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How To Make A Smoothie That Helps Leaky Gut (6 Pro Tips From The ‘Best Naturopath In Melbourne’)

How To Make A Smoothie That Helps Leaky Gut (6 Pro Tips From The ‘Best Naturopath In Melbourne’)

Did you know the humble smoothie can help treat Leaky Gut, IBS, SIBO and many other gut conditions?... But only if you’re making them correctly.
You see, all smoothies are not created equal.
Have you ever noticed that you feel a bit yuk after drinking a smoothie, or that your digestive symptoms flare up?
That could be because you’re not aware of the best practices when it comes to gut health and smoothie creation. Thankfully though, my tried and tested pro tips help you understand how to make a gut healing smoothie that helps treat leaky gut syndrome and other digestive issues – and leaves you feeling good afterwards.
Now I’m not one to brag, but a client once called me the ‘Best Naturopath In Melbourne’ after she tried these pro tips herself. Her flattering words made me realise how important it is to get back to basics, and ensure that these gut healing smoothie tips are shared far and wide.
You’re invited to try these 6 pro smoothie tips and see how they affect your gut health.


1.Drink at room temperature

Your body uses digestive enzymes to break down food, and they work best at approx. 37 degrees celsius (your body's natural temperature). This means that drinking a really cold smoothie, e.g. filled with ice or lots of frozen fruit, can create a suboptimal temperature environment for these enzymes to function and digest your food. This common naturopathic philosophy is supported by a Traditional Chinese Medicine belief that excessive cold fluids deplete your digestive heat, which can slow digestion, create bloating and constipation. 


2.Add a warming spice

Another way to add ‘warmth’ to your smoothie is by adding warming spices like ginger, cinnamon, turmeric and cayenne (if you’re keen). These therapeutic spices have a thermogenic action and generate a gentle heat in the body to support gut healing in a way that naturally supports digestion and feelings of satiety (1).


3.Keep fruit to a minimum

A great question to ask yourself is, 'How many whole pieces of fruit would I eat in one sitting?'. Whatever the answer is, that’s also the number you want to keep in mind when making your smoothie. Although full of wonderful nutrients and fibre, it’s best to keep fruit as an addition, rather than the base, of your drink to keep your satiety and blood sugar level happy. Personally, I keep it to ½ or 1 whole piece of fruit, depending on its sweetness and what flavour I’m aiming for (2, 3).


4.Sip slowly

Most smoothies are a beautiful mix of healthful ingredients, with many of them being raw. Because of this complexity, remember that your gut will cope better if you sip, rather than skull, your gut healing smoothie (4).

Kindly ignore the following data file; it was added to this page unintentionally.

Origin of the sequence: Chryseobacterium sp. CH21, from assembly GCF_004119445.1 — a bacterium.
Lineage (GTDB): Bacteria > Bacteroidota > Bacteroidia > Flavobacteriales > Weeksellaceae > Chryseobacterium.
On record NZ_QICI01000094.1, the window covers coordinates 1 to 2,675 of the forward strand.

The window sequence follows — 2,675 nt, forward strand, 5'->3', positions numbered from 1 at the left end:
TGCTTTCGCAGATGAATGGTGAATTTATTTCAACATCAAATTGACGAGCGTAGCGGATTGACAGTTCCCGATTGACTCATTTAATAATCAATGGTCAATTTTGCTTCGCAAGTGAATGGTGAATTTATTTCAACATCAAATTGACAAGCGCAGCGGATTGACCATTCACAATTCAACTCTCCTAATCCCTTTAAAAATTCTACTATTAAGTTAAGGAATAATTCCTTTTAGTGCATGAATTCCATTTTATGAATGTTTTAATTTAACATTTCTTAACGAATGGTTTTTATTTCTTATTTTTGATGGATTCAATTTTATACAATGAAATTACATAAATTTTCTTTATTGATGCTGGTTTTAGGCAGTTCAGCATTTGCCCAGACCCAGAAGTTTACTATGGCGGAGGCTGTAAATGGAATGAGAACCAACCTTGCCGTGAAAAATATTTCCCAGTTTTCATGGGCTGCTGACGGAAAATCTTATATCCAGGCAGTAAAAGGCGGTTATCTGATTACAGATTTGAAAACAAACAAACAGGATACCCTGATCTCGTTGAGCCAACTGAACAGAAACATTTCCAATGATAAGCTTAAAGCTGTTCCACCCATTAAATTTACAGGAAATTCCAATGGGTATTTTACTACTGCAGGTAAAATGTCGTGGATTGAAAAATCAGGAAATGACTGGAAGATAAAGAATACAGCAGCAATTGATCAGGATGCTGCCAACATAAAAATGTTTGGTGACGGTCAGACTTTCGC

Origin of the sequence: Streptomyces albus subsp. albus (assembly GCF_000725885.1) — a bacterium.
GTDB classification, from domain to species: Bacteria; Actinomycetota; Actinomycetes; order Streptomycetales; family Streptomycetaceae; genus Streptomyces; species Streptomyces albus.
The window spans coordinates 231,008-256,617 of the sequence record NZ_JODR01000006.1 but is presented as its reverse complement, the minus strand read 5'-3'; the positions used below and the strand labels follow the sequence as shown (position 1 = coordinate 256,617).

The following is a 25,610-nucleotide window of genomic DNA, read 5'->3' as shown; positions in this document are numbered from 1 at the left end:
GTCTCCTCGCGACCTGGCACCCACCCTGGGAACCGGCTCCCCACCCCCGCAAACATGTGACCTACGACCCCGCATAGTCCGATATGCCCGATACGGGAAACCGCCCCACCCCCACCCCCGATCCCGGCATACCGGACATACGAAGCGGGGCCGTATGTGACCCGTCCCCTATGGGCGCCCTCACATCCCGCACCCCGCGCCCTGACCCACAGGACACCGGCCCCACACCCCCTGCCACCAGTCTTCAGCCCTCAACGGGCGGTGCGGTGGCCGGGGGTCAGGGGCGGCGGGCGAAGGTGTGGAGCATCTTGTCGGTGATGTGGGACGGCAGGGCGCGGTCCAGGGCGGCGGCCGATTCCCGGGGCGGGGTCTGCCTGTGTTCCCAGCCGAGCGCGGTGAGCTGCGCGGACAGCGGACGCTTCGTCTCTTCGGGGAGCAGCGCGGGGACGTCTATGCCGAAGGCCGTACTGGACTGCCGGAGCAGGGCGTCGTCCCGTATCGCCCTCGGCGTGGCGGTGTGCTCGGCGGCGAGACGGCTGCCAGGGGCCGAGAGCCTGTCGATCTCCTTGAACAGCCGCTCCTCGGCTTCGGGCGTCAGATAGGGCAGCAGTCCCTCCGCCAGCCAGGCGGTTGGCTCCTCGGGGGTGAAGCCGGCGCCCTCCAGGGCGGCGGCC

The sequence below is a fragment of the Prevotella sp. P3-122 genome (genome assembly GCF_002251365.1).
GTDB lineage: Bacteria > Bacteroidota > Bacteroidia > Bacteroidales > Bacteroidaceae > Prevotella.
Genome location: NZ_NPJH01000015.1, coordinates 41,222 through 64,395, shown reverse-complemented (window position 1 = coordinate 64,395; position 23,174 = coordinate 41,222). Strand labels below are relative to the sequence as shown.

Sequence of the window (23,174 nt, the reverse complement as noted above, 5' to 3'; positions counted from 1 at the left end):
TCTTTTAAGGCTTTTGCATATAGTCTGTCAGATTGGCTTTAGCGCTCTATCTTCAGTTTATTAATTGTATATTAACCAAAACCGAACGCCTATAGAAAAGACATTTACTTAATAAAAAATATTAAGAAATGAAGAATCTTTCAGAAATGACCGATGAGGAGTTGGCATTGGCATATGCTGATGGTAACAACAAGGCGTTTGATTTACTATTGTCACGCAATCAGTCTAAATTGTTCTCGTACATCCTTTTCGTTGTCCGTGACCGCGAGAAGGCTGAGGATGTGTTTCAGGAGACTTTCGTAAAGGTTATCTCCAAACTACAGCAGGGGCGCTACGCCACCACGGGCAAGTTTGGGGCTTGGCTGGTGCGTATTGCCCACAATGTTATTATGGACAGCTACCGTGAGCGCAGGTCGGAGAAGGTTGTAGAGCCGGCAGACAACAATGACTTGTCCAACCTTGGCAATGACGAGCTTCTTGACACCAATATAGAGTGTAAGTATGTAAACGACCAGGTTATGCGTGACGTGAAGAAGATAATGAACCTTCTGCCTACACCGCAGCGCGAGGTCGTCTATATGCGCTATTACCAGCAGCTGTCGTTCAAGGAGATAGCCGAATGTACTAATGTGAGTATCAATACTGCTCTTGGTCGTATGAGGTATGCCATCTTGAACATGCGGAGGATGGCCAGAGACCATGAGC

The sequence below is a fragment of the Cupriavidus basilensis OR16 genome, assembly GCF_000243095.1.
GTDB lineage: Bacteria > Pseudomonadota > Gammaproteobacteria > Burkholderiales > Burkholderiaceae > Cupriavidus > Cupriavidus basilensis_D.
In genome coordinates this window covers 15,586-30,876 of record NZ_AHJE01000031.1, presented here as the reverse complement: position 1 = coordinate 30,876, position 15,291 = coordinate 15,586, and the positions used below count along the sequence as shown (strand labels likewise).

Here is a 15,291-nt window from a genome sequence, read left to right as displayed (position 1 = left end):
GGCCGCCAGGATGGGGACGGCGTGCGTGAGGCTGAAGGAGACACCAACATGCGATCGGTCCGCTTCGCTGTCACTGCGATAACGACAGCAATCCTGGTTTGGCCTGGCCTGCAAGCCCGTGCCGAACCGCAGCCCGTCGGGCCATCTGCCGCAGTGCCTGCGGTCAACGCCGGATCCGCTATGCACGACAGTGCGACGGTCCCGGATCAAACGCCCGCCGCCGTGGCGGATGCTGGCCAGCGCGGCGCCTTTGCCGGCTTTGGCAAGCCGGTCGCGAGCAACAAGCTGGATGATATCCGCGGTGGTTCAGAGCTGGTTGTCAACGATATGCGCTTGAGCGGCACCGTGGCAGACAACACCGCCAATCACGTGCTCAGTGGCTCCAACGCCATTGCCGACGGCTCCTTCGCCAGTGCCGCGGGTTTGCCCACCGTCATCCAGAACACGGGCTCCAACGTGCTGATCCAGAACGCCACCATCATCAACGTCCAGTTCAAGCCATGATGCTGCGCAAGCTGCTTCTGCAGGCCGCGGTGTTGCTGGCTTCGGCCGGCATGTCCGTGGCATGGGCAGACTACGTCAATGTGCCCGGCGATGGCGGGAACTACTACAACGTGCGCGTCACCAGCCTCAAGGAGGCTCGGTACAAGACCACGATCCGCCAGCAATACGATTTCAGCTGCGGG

5.Be mindful of fibre

When you blend the fibre from fruits and vegetables into a smoothie, your body still has to digest it. Albeit easier to break down, if you’re experiencing bloating, indigestion and discomfort after your smoothie, it’s worth exploring if you have Leaky Gut Syndrome, Small Intestinal Bacterial Overgrowth or Irritable Bowel Syndrome. If you identify with the symptoms, it's time to reach out to a professional, like myself, to help with the identification, treatment and management process (5).


6.Be mindful of what’s in your smoothie and when you drink it

I'm not one for counting calories, but if you’re looking to lose weight or if you feel better having lighter meals, you need to be mindful of your smoothie ingredients and at what time of day you’re drinking it. It’s super easy to pack a whole lot of food into this innocent (but delicious) drink, and if you’re adding a combination of dried fruit, coconut oil, nuts and seeds, nut butters, avocado, fruits, protein powder or 'superfood' powders to your smoothie, you can easily create a calorie-dense meal. By all means, create a smoothie that keeps you full, but be conscious of how it makes you feel and when you have it e.g. Is it serving as your energy-fuelling breakfast or your 'light' snack?


Bonus Pro Tip: Have vegetables make up a large percentage of your smoothie, as they’re exceptionally nutritious, fibre-rich and don’t necessarily add extra calories.

 …And that’s it!

 If all of this sounds a bit like ‘smoothie-making science’, that’s because it is.

While these pro tips seem simple enough to implement, it’s deceptive just how much of a difference they can make to your digestion – especially if you’re using smoothies to treat leaky gut and other digestive complaints. Now I’m not necessarily claiming to be the ‘Best Naturopath in Melbourne’, (even though I’m super proud to have successfully treated an abundance of clients with complex digestive issues over the years), but I am confident that these pro smoothie tips – based on science and traditional medicine approaches - are some of the best you’ll find on the internet. 


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